By: Scott Nishimura1
By Bill Thornton
President and Chief Executive
Fort Worth Chamber of Commerce
In most U.S. cities, economic development is handled by a government agency or its designated public sector partner. From recruitment to incentive negotiations to final site selection, these organizations are working to bring new business opportunities to their communities. However, Fort Worth has adopted a different way of doing things. We learned long ago that augmenting government initiatives with public-private partnerships is effective for economic vitality.
Public-private partnerships at the grassroots level are at the heart of Fort Worth’s success. One of the earliest examples involves the expansion of the Texas & Pacific Railway (T&P) in 1873. Fort Worth’s survival depended on the completion of a T&P Railway extension that would bring the line into the city, but the project seemed to have stalled. A group of Fort Worth community leaders including John Peter Smith decided to take up the cause by organizing the Tarrant County Construction Co. to provide capital investment, labor, materials and supplies. Major K.M. Van Zandt further supported the cause by leading a group of business leaders to donate 320 acres of land to the railroad for the line extension.
The investment paid off handsomely. When the rail line was completed in 1876, Fort Worth became a major market center along the historic Chisholm Trail, and the Fort Worth Stockyards was the premier center for cattle trade. More than a century later, the Fort Worth Stockyards continues to serve as a significant source of economic revenue for the city, drawing millions of visitors annually.
Fast forward several decades, and private investment once again played a key role in Fort Worth’s long-term economic growth. This time, it spurred the evolution of Sundance Square, a mixed-use development that is one of the most successful downtown revitalization projects in the nation.
By the 1970s, decades of urban decay had taken its toll on downtown Fort Worth. Sid and Perry Bass decided to invest hundreds of millions of dollars to buy land and renovate historic buildings in downtown Fort Worth to attract office users, restaurants and retailers. Today, Sundance Square is a premier destination for companies that want to be in the heart of downtown. It also attracts major events that place a national spotlight on Fort Worth, such as serving as the production center for ESPN during NFL Super Bowl Week in 2011 and the NCAA Final Four in 2014.
With the Bass family heavily involved in downtown revitalization, another prominent local investor focused his attention on north Fort Worth. Through Hillwood Properties, Ross Perot, Jr. and his development team created AllianceTexas, an 18,000-acre, master-planned community that is home to more than 425 companies. The community also includes over 1.2 million square feet of retail, restaurant, medical and entertainment components integrated with a variety of single-family and luxury apartment home options.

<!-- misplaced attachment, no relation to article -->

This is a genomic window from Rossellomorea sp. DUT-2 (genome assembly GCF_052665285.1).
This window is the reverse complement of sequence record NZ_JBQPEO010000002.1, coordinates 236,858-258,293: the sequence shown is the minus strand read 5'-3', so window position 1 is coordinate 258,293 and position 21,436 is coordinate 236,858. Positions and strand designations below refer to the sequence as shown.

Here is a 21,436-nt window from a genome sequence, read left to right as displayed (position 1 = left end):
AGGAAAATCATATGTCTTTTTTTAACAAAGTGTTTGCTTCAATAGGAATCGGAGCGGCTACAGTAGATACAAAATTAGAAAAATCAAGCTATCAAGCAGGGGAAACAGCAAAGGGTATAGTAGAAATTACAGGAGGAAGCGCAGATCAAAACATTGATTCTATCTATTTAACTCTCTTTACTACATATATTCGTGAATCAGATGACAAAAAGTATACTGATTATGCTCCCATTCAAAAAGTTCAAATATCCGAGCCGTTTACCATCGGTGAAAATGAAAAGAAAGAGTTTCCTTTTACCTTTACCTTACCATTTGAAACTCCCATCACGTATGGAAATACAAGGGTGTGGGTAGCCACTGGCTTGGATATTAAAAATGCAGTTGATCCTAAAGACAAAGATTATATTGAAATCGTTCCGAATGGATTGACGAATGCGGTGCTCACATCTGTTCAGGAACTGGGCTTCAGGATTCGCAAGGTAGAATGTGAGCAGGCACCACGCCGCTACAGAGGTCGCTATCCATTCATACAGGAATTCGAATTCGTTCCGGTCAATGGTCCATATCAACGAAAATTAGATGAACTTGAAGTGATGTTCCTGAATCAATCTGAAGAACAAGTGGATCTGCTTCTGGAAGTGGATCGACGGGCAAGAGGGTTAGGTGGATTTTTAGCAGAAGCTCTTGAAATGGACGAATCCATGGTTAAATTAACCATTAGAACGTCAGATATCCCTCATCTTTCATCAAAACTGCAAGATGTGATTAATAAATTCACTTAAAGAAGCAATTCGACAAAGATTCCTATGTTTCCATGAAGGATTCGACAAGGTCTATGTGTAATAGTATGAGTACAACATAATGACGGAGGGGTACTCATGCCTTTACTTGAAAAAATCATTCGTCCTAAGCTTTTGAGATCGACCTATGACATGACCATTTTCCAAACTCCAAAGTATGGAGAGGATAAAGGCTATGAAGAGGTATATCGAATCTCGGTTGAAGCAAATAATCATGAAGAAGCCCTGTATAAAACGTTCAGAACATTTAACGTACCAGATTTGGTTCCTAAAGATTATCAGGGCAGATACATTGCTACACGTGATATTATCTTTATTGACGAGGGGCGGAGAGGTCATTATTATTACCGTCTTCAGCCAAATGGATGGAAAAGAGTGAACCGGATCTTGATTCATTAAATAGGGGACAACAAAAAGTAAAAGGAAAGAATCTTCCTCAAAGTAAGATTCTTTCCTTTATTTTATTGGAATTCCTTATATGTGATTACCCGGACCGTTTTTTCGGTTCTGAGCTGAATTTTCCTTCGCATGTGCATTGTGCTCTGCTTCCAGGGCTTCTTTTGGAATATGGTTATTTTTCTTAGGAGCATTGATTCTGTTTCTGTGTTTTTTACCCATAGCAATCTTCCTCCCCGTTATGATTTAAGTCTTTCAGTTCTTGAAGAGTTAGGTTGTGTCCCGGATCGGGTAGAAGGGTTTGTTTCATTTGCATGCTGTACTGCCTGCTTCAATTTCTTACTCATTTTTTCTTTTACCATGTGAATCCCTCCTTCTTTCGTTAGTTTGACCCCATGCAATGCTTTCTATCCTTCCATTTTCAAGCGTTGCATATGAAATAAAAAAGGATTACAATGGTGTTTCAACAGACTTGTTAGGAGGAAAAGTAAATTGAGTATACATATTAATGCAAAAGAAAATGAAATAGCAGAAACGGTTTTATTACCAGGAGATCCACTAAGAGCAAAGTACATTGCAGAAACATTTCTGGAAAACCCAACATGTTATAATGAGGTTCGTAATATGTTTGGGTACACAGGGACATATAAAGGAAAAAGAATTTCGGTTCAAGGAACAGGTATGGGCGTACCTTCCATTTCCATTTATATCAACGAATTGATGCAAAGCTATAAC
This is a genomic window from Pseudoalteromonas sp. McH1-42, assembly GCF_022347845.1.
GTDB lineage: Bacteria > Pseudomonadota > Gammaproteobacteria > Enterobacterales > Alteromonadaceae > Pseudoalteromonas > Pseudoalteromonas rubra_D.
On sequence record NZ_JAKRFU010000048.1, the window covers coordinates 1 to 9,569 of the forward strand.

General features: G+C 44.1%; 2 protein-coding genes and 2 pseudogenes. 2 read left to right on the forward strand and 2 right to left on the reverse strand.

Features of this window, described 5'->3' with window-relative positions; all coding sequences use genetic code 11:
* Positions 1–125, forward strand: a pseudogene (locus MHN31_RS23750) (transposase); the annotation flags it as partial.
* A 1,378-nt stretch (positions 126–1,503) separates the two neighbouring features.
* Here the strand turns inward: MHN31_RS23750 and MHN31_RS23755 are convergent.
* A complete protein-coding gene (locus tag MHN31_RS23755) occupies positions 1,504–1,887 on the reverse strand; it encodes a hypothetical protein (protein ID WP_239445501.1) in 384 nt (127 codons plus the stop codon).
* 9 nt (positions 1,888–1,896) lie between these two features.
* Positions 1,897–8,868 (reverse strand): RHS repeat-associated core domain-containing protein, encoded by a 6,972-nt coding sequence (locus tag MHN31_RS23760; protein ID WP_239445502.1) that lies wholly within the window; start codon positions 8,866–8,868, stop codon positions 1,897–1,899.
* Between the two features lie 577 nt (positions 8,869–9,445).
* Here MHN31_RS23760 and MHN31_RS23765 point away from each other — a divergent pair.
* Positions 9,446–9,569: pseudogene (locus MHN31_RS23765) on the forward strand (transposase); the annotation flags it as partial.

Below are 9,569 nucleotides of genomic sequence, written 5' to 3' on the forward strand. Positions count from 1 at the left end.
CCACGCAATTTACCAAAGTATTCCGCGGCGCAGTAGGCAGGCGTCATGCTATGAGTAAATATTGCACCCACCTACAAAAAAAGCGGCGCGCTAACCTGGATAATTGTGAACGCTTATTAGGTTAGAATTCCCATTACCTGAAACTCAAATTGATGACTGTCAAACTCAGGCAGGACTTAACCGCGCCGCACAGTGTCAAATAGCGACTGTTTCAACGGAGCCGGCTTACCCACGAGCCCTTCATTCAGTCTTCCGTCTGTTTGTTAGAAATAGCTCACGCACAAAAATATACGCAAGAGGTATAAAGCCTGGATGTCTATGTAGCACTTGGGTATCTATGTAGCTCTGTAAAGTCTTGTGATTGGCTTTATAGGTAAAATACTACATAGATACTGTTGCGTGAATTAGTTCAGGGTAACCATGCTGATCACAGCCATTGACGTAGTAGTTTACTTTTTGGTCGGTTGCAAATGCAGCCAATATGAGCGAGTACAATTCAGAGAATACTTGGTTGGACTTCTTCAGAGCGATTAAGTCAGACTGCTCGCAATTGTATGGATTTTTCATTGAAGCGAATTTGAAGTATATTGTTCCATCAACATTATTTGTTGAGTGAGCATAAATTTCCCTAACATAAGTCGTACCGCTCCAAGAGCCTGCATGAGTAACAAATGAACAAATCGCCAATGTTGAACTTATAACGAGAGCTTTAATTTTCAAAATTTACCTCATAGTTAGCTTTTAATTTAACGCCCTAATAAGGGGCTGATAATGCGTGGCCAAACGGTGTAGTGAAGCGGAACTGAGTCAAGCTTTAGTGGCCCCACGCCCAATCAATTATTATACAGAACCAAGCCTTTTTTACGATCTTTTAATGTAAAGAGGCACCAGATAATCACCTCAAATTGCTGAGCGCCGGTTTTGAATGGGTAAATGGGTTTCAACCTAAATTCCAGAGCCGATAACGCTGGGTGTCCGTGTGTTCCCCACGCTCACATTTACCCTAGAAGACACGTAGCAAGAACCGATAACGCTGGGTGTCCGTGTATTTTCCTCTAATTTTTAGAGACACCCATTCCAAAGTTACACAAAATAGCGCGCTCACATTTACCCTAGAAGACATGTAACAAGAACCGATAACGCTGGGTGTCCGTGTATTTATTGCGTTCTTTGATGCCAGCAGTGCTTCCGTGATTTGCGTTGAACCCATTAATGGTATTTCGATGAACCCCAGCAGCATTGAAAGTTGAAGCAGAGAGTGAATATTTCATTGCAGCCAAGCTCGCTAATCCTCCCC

Since its inception in 1989, it is estimated that AllianceTexas has generated approximately $60 billion in economic impact for the North Texas region. The development is anchored by the Alliance Global Logistics Hub, which offers strategic intermodal transportation access through Fort Worth Alliance Airport, the BNSF Intermodal Facility, BNSF and Union Pacific rail lines and the FedEx Southwest Regional Sorting Hub.
AllianceTexas continues to expand and increase its economic influence. Most recently, Facebook selected the development as the site for its fifth, and largest, data processing center.
The economic development efforts of Fort Worth’s private investors are supported by close partnerships with community organizations and public-sector entities, especially when it comes to creating a highly skilled workforce. For instance, Tarrant County College (TCC) works directly with business leaders to create customized certification programs and classes to train current and future employees with specific skill sets. As well, the Fort Worth Chamber of Commerce, Workforce Solutions of Tarrant County and the Fort Worth Independent School District all work together to identify workforce trends and ensure that residents of all ages are being prepared for the jobs of today and tomorrow.
A recent partnership established between Texas Christian University and the University of North Texas Health Science Center to offer an M.D. program is another great example of a public-private partnership that benefits the local economy. The program is funded by a group of private donors who understand that enhancing the city’s medical workforce is vital to the growth of Fort Worth’s life sciences sector. By getting private donations instead of public funds, the program will be available to students sooner than it would if going through the normal processes because it did not require the approval of the Texas State Legislature.
Without a doubt, the pioneering spirit that got a major railroad extended to Fort Worth, and changed the city’s course of history, has evolved into the entrepreneurial spirit that is constantly feeding Fort Worth’s robust economy with even more opportunities. With the ongoing involvement and support of today’s local business leaders, we have every reason to believe that public-private partnerships will continue to be the key to Fort Worth’s long-term economic vitality.
By: Scott Nishimura1
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